Avoid becoming dehydrated. Follow your doctor's instructions about the type and amount of liquids you should drink while you are taking Lasix.

Drinking alcohol with this medicine can cause side effects.

What are the possible side effects of Lasix

Get emergency medical help if you have signs of an allergic reaction to Lasix: hives; difficulty breathing; swelling of your face, lips, tongue, or throat.

Call your doctor at once if you have:

  • ringing in your ears, hearing loss;

  • confusion, drowsiness, problems with memory or speech;

  • jaundice (dark urine, yellowing of the skin or eyes);

  • severe pain in your upper stomach spreading to your back;

  • nausea, vomiting, loss of appetite, sweet or musty breath odor;

  • pale skin, easy bruising or bleeding;

  • sudden weakness or ill feeling, fever, chills, sore throat;

  • signs of an electrolyte imbalance - dry mouth, increased thirst, mood changes, muscle pain or weakness, lack of energy, fast heartbeats, little or no urination;

  • kidney problems - little or no urination, painful or difficult urination, swelling in your feet or ankles, feeling tired or short of breath; or

  • severe skin reaction - fever, sore throat, swelling in your face or tongue, burning in your eyes, skin pain followed by a red or purple skin rash that spreads (especially in the face or upper body) and causes blistering and peeling.

Common Lasix side effects may include:

  • numbness or tingling;

  • headache, dizziness; or

  • blurred vision.

This is not a complete list of side effects and others may occur. Call your doctor for medical advice about side effects. You may report side effects to FDA at 1-800-FDA-1088.

See also: Side effects (in more detail)

What other drugs will affect Lasix?

Taking this medicine with alcohol or with other drugs that make you sleepy can worsen this effect. Ask your doctor before taking Lasix with a sleeping pill, narcotic pain medicine, muscle relaxer, or medicine for anxiety, depression, or seizures.

Furosemide can harm your kidneys. This effect is increased when you also use certain other medicines, including: antivirals, chemotherapy, injected antibiotics, medicine for bowel disorders, medicine to prevent organ transplant rejection, injectable osteoporosis medication, and some pain or arthritis medicines (including aspirin, Tylenol, Advil, and Aleve).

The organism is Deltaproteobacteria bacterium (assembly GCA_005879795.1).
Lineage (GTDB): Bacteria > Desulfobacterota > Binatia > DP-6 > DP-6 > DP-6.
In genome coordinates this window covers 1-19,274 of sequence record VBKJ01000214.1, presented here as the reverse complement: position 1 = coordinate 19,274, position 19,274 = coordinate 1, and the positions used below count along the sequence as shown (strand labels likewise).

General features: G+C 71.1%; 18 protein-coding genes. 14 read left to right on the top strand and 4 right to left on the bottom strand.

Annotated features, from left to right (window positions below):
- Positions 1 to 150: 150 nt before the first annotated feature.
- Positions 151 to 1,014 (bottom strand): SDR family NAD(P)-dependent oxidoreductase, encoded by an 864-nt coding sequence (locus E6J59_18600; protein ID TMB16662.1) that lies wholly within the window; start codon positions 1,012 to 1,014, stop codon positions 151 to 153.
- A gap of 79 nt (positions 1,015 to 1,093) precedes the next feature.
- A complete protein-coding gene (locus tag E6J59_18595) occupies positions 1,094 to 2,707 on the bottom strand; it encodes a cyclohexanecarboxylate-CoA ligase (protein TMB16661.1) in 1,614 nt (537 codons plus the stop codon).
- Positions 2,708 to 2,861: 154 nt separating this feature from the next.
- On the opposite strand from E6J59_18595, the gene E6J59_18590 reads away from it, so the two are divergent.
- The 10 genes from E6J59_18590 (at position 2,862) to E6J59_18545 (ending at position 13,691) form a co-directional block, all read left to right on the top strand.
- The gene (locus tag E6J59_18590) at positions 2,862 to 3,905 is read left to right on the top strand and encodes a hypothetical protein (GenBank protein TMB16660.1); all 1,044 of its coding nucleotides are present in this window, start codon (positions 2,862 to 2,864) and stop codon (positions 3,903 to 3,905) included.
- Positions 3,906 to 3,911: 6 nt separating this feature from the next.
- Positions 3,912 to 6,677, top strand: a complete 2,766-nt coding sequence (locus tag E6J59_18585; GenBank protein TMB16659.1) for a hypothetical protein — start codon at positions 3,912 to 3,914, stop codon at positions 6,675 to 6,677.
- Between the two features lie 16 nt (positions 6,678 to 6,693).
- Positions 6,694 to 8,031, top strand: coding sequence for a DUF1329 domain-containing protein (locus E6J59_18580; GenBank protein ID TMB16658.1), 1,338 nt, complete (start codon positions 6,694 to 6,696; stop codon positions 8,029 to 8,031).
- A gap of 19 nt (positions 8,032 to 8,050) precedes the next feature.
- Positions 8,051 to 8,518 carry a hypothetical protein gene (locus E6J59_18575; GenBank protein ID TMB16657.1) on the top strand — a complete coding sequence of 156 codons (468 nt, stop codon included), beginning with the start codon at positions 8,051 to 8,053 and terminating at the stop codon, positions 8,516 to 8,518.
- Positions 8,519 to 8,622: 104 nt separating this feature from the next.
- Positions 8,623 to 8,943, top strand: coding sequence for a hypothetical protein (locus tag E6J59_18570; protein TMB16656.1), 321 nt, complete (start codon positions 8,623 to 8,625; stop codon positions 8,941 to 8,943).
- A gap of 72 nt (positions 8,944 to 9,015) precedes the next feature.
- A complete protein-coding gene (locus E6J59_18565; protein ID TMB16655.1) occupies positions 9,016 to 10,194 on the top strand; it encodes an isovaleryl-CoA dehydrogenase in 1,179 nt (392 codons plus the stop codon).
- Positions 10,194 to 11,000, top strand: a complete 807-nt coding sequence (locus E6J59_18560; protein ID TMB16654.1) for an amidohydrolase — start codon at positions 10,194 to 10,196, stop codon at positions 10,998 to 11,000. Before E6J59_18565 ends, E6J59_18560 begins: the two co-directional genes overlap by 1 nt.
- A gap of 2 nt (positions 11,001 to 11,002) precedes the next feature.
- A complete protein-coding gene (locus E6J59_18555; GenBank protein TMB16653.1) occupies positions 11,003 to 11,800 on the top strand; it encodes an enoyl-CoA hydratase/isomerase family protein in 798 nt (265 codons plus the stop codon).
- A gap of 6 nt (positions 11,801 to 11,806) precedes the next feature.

Tell your doctor about all your current medicines and any you start or stop using, especially:

  • chloral hydrate;

  • digoxin, digitalis;

  • lithium;

  • phenytoin; or

  • heart or blood pressure medicine.

This list is not complete. Other drugs may interact with furosemide, including prescription and over-the-counter medicines, vitamins, and herbal products. Not all possible interactions are listed in this medication guide.

Where can I get more information?

  • Your pharmacist can provide more information about Lasix.
  • Remember, keep this and all other medicines out of the reach of children, never share your medicines with others, and use Lasix only for the indication prescribed.
  • Disclaimer: Every effort has been made to ensure that the information provided by Cerner Multum, Inc. ('Multum') is accurate, up-to-date, and complete, but no guarantee is made to that effect. Drug information contained herein may be time sensitive. Multum information has been compiled for use by healthcare practitioners and consumers in the United States and therefore Multum does not warrant that uses outside of the United States are appropriate, unless specifically indicated otherwise. Multum's drug information does not endorse drugs, diagnose patients or recommend therapy. Multum's drug information is an informational resource designed to assist licensed healthcare practitioners in caring for their patients and/or to serve consumers viewing this service as a supplement to, and not a substitute for, the expertise, skill, knowledge and judgment of healthcare practitioners. The absence of a warning for a given drug or drug combination in no way should be construed to indicate that the drug or drug combination is safe, effective or appropriate for any given patient. Multum does not assume any responsibility for any aspect of healthcare administered with the aid of information Multum provides. The information contained herein is not intended to cover all possible uses, directions, precautions, warnings, drug interactions, allergic reactions, or adverse effects. If you have questions about the drugs you are taking, check with your doctor, nurse or pharmacist.

Copyright 1996-2016 Cerner Multum, Inc. Version: 14.01. Revision Date: 2016-05-12, 8:54:39 AM.